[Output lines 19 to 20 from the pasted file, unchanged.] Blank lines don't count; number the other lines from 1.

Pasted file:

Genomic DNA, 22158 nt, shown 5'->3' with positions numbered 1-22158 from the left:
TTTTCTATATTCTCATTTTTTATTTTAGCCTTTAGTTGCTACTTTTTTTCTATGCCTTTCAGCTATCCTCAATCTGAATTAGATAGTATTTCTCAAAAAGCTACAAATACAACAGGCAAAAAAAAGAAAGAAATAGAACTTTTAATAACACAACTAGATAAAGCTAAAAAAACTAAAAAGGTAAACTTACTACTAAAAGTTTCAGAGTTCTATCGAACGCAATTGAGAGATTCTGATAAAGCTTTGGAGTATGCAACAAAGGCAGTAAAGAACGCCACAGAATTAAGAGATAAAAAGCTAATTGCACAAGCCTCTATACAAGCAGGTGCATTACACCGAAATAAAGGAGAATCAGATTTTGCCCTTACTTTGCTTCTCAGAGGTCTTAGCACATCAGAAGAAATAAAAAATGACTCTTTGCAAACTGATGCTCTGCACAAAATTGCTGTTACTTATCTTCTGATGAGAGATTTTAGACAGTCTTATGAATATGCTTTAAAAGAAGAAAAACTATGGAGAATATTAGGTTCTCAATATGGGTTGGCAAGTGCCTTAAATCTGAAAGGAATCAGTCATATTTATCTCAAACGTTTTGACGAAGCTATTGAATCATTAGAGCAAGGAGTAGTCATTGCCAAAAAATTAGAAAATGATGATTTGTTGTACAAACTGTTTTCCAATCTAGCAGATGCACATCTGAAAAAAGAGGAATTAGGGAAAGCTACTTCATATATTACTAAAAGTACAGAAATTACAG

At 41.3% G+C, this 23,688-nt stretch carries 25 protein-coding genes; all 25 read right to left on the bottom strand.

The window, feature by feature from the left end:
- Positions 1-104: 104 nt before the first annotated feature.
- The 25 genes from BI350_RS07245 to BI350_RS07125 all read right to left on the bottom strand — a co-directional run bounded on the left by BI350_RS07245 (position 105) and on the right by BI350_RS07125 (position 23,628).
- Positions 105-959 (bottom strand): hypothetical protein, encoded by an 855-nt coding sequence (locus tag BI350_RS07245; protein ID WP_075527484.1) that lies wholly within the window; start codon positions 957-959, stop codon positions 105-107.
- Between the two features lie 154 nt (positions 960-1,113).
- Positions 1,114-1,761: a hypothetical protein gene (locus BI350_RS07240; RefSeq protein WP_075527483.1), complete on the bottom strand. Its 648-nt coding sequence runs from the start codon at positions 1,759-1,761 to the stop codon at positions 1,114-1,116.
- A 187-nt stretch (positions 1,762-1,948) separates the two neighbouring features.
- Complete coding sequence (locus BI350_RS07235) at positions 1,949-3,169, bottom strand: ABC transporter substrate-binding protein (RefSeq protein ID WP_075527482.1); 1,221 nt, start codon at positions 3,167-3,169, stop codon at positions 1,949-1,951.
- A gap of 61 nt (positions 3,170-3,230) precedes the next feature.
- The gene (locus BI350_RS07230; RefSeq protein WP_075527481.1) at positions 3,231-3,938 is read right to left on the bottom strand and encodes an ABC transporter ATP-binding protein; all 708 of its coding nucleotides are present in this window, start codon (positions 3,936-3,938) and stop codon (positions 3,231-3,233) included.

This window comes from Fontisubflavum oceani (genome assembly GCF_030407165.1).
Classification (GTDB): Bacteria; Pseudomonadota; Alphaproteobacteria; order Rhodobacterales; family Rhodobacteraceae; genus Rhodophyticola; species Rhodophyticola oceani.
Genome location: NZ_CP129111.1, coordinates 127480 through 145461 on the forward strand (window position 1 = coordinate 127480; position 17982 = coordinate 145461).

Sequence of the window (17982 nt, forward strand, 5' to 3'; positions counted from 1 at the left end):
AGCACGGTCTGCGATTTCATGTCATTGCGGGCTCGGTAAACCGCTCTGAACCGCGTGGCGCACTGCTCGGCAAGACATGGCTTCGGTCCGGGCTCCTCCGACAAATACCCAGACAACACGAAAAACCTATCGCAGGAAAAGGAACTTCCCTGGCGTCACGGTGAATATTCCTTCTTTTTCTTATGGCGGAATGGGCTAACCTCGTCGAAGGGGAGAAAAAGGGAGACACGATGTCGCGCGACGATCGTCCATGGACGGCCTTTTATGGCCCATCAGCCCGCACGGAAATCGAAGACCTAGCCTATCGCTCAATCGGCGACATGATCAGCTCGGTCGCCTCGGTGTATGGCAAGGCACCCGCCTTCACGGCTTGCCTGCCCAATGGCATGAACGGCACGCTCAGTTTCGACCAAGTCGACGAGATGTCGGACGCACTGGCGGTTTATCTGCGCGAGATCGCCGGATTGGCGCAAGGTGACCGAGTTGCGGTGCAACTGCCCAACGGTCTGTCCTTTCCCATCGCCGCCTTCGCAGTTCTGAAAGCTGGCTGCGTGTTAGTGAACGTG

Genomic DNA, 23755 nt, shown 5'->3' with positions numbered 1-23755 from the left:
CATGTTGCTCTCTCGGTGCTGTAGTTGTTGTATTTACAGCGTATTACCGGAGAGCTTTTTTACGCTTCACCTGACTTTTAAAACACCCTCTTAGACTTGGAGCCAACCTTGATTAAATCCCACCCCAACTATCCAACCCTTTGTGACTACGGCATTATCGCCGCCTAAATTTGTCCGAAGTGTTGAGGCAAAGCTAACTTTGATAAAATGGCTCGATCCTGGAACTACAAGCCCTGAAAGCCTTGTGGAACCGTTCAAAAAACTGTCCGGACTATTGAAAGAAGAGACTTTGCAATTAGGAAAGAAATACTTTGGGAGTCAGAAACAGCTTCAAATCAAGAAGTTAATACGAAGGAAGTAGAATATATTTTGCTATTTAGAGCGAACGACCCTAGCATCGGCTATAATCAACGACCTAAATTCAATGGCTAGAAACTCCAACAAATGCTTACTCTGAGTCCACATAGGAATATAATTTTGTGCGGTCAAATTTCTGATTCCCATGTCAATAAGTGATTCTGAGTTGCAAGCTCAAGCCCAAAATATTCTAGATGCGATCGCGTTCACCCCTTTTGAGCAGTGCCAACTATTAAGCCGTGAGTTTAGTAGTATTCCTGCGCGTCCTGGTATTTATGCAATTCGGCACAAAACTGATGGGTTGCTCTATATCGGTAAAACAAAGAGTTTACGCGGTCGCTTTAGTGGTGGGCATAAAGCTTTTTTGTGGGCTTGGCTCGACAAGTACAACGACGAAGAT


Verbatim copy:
Genomic DNA, 23755 nt, shown 5'->3' with positions numbered 1-23755 from the left:
CATGTTGCTCTCTCGGTGCTGTAGTTGTTGTATTTACAGCGTATTACCGGAGAGCTTTTTTACGCTTCACCTGACTTTTAAAACACCCTCTTAGACTTGGAGCCAACCTTGATTAAATCCCACCCCAACTATCCAACCCTTTGTGACTACGGCATTATCGCCGCCTAAATTTGTCCGAAGTGTTGAGGCAAAGCTAACTTTGATAAAATGGCTCGATCCTGGAACTACAAGCCCTGAAAGCCTTGTGGAACCGTTCAAAAAACTGTCCGGACTATTGAAAGAAGAGACTTTGCAATTAGGAAAGAAATACTTTGGGAGTCAGAAACAGCTTCAAATCAAGAAGTTAATACGAAGGAAGTAGAATATATTTTGCTATTTAGAGCGAACGACCCTAGCATCGGCTATAATCAACGACCTAAATTCAATGGCTAGAAACTCCAACAAATGCTTACTCTGAGTCCACATAGGAATATAATTTTGTGCGGTCAAATTTCTGATTCCCATGTCAATAAGTGATTCTGAGTTGCAAGCTCAAGCCCAAAATATTCTAGATGCGATCGCGTTCACCCCTTTTGAGCAGTGCCAACTATTAAGCCGTGAGTTTAGTAGTATTCCTGCGCGTCCTGGTATTTATGCAATTCGGCACAAAACTGATGGGTTGCTCTATATCGGTAAAACAAAGAGTTTACGCGGTCGCTTTAGTGGTGGGCATAAAGCTTTTTTGTGGGCTTGGCTCGACAAGTACAACGACGAAGAT